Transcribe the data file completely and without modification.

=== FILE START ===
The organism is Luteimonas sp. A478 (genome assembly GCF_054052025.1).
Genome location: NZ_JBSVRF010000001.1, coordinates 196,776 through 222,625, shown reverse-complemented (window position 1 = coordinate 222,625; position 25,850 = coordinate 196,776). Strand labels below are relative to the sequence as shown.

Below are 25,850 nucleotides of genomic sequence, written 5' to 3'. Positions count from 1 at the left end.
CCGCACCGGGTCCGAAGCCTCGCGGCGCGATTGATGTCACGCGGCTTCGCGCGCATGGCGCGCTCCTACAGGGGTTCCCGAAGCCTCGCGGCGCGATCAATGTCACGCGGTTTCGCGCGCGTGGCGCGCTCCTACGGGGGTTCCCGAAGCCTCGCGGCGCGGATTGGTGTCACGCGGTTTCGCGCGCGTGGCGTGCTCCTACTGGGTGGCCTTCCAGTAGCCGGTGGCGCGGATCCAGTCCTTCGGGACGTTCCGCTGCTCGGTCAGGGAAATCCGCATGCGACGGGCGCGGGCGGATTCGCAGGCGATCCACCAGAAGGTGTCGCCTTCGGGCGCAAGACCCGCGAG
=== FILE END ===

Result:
The organism is Luteimonas sp. A478 (genome assembly GCF_054052025.1).
Genome location: NZ_JBSVRF010000001.1, coordinates 196,776 through 222,625, shown reverse-complemented (window position 1 = coordinate 222,625; position 25,850 = coordinate 196,776). Strand labels below are relative to the sequence as shown.

Below are 25,850 nucleotides of genomic sequence, written 5' to 3'. Positions count from 1 at the left end.
CCGCACCGGGTCCGAAGCCTCGCGGCGCGATTGATGTCACGCGGCTTCGCGCGCATGGCGCGCTCCTACAGGGGTTCCCGAAGCCTCGCGGCGCGATCAATGTCACGCGGTTTCGCGCGCGTGGCGCGCTCCTACGGGGGTTCCCGAAGCCTCGCGGCGCGGATTGGTGTCACGCGGTTTCGCGCGCGTGGCGTGCTCCTACTGGGTGGCCTTCCAGTAGCCGGTGGCGCGGATCCAGTCCTTCGGGACGTTCCGCTGCTCGGTCAGGGAAATCCGCATGCGACGGGCGCGGGCGGATTCGCAGGCGATCCACCAGAAGGTGTCGCCTTCGGGCGCAAGACCCGCGAG